However, back in the 7rin respecting Narey? post, Sir @martinnarey conceded that despite his position as the incumbent UK Government’s Adoption Advisor (and not an Adoption Tsar as suggested by some press :p), he:
can’t help you with your wish to change the law so that an adult can annul adoption.
What I don’t understand, and what I’d like Sir @martinnarey to explain to me (and anyone else willing to read his words) why it is the UK Government’s Adoption Advisor *can’t* help with such a thing?
Of course, personally I believe that such moves should come with a whole other bunch of changes in legislation about how getting names added on/taken off BIRTH certificates, but that’s a whole ‘nother bunch of posts on their own.
I’ll also keep fighting until adoptee get access to specialised adoptee-comprehending psych mental health support from people who understand the true depth of issues that adoptees grow up experiencing. While I know budgets are being cut left, right, and centre, and that even juvenile adoptees are going short on the help needed, if you’re (generic Governmental Minister/Advisor etc.) going to be creating more of us faster – at least give us all the tools to be able to deal with it.
What I’d really really REALLY like from Sir Martin Narey is the support to get these two significant but minor changes through, even if only eventually (I know legislation can take years of pushing), but I don’t think I’m gonna get it. What I’d at least appreciate is an answer to the points I’ve raised in this post, taking into account the stuff said in the 7rin respecting Narey? post. Such an answer doesn’t need to be on here, it can be one his wonderfully crafted over at SlideShare or anything like that. My only requests are that such an answer is both publicly available, and a continuation not ending of discussion.
This post also being added to http://theadoptionsocial.com/weekly-adoption-shout-out/weekly-adoption-shout-out-waso-week-33/
And no, I don’t put the apostrophe in the wrong place, for those who’re wondering.
And now the post.
Yes, I walked out on her. (Shuddup with the psychobabble babble, I’m sitting amused at the predictability of it all, in a wry way; it’s what comes of being Lokean. :p). I walked out of the room from my mom having gone up to see her to say “happy mothers’ day”. The reason I walked out of the room and said no more was because she’d just said she’d told her husband (none of ours’ dads) not to tell any of us (older msis, me, younger mbro) if anything happened to her. So I got up, said “no more”, and walked out. And yes, throughout it all I knew I was living the stereotypical life, serving as the textbook example of why we shouldn’t reunite with our bfams, so I want to make sure NO-ONE goes away from this post thinking that, because IT’S NOT TRUE!
We absolutely *should* meet with our families, no matter how scary they are, because in them we find us. Until we see someone with our own eyes, we’re *never* basing that judgement on our own knowledge. We *need* to know our own, on a cellular level, before we can truly relax into the world. It’s why genealogical reflection is so important, no matter how much some people seem to want to deny its importance. It makes you who you are.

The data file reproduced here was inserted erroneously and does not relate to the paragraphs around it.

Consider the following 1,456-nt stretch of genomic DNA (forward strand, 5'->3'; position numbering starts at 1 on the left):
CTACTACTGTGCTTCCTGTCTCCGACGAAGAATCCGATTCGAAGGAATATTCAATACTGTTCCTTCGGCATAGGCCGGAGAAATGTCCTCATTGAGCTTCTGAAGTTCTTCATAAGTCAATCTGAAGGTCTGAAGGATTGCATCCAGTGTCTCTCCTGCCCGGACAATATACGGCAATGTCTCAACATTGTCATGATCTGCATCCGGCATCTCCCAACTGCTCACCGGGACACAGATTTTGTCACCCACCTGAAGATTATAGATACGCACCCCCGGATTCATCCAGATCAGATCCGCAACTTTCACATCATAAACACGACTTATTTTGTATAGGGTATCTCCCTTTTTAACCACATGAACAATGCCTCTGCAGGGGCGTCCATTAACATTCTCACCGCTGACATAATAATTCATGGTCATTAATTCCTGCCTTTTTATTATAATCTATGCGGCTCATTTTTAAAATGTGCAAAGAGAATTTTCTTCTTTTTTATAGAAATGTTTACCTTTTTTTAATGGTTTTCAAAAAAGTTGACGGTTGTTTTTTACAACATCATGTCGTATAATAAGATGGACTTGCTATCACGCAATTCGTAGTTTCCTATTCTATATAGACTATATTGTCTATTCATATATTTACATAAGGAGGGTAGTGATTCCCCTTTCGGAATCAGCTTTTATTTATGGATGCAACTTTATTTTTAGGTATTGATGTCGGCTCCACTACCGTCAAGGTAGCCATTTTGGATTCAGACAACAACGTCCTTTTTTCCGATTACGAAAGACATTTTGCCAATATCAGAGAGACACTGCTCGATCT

I was 3 years, 6 months, 3 days (thank you God for http://www.timeanddate.com/ ;)) into reunion when *I* called it off. But I had to have the chance to find out and do that for myself. I couldn’t spend the rest of my life living with unconfirmable tales. To expect anyone to do that is cruelty beyond belief, yet that’s what’s being forced through at an increasingly faster rate by our delightful government.
Yet they don’t want to give us support through any of this. Instead they perpetuate the myth that never learning who we are is the smartest idea an adoptee can have, because look at how horrible it always goes.
But it’s not.
Even when it’s as horrific a tale as Elaine’s (I’ll link if she says I can, but many readers will know who I’m on about anyway), it’s still far far more psychologically healthy if we can learn this for ourselves.
The pain living with not knowing is far worse. And if things get out of hand, we just have to learn to step back to protect ourselves. Elaine’s one of those who taught me how (thank you! :}).
But yeah, regardless that it’s over in such a (relatively) short space of time (considering I’d been 37 almost a month before I contacted her on FB), I don’t regret doing it because it helped me learn who me was.
Doesn’t matter whether I like her or not, at least I know now who she is.
 Lol. Adoption can’t not have influenced my life because I have to be able to grow up conceiving plurals of everything. It’s no wonder adoptees get lost just trying to figure out how to be in the world. And yes, I know non-adoptees go through similar things too, but non-adoptees are understood to be traumatised by it, while adoptees are expected to show our gratitude for it.
Edited to add:
This post has been included on week 8 of …